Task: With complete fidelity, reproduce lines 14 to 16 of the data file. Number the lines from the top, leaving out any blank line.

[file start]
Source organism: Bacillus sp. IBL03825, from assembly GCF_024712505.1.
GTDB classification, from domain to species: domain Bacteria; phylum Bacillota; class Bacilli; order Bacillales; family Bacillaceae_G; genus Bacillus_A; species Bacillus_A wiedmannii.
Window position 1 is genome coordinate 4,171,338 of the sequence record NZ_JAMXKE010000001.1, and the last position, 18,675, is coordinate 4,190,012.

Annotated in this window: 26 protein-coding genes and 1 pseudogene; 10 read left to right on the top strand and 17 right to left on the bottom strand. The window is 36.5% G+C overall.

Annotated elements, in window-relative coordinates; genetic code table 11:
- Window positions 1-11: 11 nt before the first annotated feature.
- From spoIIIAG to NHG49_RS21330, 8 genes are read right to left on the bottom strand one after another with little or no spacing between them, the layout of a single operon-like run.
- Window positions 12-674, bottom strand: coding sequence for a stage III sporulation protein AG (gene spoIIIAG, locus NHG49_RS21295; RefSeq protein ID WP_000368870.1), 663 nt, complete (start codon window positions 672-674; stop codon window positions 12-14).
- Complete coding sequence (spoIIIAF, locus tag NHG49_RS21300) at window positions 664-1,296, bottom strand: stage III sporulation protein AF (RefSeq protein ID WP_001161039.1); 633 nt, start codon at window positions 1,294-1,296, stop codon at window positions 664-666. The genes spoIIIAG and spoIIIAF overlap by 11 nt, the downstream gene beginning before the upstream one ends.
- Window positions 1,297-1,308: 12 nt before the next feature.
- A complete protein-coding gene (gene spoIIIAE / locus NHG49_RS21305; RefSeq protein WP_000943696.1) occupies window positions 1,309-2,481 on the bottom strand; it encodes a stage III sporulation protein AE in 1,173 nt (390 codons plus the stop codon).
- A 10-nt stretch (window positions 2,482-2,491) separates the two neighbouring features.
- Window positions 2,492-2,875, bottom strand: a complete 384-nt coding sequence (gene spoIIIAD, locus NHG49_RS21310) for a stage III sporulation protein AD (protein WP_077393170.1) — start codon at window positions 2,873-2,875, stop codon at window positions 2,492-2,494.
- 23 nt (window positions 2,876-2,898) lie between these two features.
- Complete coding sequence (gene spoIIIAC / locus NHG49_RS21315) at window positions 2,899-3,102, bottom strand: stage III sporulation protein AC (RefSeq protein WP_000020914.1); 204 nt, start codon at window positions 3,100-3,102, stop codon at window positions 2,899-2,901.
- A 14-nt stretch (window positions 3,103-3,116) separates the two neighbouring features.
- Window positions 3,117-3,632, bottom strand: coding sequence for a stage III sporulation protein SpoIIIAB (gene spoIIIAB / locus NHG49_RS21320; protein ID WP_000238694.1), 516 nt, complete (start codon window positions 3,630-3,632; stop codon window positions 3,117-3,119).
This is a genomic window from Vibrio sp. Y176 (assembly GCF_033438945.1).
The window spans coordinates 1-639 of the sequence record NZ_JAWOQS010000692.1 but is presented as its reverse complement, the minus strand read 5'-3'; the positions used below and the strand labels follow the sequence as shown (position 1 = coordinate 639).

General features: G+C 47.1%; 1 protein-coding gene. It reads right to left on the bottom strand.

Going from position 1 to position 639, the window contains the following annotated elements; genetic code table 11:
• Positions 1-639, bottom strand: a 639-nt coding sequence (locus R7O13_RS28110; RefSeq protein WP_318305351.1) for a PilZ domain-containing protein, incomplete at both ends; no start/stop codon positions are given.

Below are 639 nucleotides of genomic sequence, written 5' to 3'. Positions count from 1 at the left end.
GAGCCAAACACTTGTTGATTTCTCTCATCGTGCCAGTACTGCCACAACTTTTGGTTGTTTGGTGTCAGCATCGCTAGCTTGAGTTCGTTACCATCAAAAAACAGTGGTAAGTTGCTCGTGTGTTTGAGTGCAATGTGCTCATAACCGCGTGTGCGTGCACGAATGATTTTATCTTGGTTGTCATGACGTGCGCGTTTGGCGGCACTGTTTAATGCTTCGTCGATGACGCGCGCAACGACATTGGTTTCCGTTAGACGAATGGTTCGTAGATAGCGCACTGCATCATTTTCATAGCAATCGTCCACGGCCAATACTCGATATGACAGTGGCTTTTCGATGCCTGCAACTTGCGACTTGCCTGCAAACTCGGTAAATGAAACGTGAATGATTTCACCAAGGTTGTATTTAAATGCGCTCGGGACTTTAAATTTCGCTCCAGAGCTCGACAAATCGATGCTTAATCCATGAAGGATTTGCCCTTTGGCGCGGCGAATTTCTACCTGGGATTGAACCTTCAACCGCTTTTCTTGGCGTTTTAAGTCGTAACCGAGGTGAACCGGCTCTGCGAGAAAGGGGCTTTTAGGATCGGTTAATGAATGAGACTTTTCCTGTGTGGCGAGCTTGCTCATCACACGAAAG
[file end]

- 23 nt (window positions 2,876-2,898) lie between these two features.
- Complete coding sequence (gene spoIIIAC / locus NHG49_RS21315) at window positions 2,899-3,102, bottom strand: stage III sporulation protein AC (RefSeq protein WP_000020914.1); 204 nt, start codon at window positions 3,100-3,102, stop codon at window positions 2,899-2,901.
- A 14-nt stretch (window positions 3,103-3,116) separates the two neighbouring features.